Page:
Aug 12, 14 8:17 am  · 
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tintt

Yes, Collusion (wikipedia's page, just a start) is what is illegal, not pricing nor talking about compensation. Everyone should just go ahead and read about it, study it, and understand it. Should be taught in architecture school, but isn't, my best guess is because knowledge is power, and you aren't supposed to have it.

More links to get you started.

Collusion on WiseGeek

Sherman antitrust laws on WiseGeek

Aug 12, 14 9:15 am  · 
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Don't lawyers do that too? the only profession who don't under cut one another are doctors. 

Don't kid yourself.

Aug 12, 14 9:41 am  · 
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tint,

Collusion... the act of conspiring to price fix....

and

Price-Fixing - the organized agreement of competitors to agree on a specific price to sell goods or services. Just as a cartel of oligopolies agreeing to sell their goods and services at a specific price. 

Discussion of how to price (ie. to discuss what things one should consider in pricing goods and services. Basically "business school". What you would discuss and factor in to pricing goods and services when taking business courses. That is perfectly legal. Using statistical data gathered through independent research and then comparing that with your costs and conditions for a particular scope of work in delivering services to a client is perfectly legal.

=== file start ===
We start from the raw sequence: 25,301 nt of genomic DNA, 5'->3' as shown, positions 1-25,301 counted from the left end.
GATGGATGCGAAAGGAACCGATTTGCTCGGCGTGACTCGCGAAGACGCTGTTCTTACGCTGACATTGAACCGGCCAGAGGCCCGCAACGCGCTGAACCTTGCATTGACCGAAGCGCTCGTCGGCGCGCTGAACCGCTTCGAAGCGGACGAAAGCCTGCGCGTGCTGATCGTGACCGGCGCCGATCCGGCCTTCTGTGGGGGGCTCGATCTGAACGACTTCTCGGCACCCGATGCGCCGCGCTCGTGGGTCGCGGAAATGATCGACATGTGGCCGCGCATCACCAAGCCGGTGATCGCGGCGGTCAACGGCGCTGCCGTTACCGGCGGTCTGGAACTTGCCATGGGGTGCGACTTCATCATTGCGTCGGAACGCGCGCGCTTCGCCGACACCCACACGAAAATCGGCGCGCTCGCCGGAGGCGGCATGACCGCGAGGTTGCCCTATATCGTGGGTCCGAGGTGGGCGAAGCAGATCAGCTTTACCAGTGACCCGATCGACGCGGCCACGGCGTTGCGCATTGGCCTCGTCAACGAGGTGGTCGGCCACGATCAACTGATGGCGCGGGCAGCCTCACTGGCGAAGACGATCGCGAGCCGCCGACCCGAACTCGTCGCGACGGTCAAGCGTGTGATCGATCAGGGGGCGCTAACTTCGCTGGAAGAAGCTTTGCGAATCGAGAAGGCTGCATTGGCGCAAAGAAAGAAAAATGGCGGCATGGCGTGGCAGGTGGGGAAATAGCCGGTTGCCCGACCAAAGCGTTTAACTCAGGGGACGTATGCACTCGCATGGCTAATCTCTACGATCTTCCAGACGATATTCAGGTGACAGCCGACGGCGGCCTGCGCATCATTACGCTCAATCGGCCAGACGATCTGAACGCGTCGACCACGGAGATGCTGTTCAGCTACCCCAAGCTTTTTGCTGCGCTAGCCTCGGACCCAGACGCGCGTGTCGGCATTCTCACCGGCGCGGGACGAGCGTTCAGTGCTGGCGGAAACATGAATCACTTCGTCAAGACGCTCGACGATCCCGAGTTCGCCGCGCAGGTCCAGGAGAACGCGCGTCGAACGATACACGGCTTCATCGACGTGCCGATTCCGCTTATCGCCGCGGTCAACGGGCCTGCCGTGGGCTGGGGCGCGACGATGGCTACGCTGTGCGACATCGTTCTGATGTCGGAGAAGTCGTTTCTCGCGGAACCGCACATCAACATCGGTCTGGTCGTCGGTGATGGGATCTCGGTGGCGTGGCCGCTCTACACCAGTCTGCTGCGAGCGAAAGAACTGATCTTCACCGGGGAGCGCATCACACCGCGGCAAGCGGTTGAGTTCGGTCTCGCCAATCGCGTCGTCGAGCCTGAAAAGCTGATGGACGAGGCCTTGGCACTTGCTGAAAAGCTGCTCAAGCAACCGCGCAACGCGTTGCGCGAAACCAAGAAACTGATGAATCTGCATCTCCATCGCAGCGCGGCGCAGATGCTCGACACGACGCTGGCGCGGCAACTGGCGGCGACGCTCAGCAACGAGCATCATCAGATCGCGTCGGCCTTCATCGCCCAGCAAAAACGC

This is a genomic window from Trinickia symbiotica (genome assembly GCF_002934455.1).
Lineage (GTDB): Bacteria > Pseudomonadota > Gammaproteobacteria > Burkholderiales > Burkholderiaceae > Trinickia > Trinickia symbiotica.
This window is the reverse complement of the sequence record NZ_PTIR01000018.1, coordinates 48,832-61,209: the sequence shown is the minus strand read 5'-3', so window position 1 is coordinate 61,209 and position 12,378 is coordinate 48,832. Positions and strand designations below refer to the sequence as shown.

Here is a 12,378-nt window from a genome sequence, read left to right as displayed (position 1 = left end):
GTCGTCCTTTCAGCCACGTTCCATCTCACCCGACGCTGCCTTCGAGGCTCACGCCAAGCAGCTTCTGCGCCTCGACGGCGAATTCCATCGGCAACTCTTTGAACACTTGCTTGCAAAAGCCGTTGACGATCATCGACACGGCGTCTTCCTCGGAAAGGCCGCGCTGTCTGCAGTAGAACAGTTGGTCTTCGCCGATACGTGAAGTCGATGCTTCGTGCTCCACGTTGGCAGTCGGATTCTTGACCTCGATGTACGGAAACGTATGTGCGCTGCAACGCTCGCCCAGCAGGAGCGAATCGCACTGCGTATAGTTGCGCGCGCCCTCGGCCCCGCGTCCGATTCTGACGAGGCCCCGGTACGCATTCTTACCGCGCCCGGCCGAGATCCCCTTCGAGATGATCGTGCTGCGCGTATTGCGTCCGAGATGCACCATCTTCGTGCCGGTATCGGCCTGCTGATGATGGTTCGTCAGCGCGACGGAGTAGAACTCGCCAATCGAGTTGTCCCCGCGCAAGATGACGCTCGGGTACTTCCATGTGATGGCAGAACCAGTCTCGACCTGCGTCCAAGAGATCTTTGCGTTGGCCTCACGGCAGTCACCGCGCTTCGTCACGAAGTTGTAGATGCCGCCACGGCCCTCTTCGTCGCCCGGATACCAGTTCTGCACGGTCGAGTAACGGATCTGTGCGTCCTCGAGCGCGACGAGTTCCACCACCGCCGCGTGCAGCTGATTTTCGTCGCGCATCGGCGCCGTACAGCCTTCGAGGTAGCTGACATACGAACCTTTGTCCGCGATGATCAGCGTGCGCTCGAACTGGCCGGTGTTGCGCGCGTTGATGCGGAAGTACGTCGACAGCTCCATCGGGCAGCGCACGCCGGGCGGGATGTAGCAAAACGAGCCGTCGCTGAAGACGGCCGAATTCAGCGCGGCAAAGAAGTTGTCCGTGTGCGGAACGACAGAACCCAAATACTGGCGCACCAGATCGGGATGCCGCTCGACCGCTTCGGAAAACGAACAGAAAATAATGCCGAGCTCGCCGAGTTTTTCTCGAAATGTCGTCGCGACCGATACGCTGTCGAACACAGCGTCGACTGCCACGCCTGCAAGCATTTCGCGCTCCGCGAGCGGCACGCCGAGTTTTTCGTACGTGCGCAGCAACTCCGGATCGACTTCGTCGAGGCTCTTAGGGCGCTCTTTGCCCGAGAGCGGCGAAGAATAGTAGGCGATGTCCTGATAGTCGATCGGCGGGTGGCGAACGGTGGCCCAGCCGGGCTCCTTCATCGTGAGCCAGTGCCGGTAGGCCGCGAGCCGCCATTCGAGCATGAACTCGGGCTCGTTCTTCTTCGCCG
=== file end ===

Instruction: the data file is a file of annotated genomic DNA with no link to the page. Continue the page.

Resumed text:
Architects and designers should learn to run a business and derives pricing through that. The statistical data can be useful  to ascertain ballpark figures. However, it is bad practice and foolery to just take the statistical data and price accordingly. You need to take into account what your cost overhead is, work load and so forth. Not doing so can get you into a bit of a problem if you are not careful and that your business conditions are not usual.

If you have an usually low work load and higher than average (for the area) rent and utility costs, you may have serious problems with using statistical average. Then there is also the scope of work and how much is involved.

Aug 12, 14 10:29 am  ·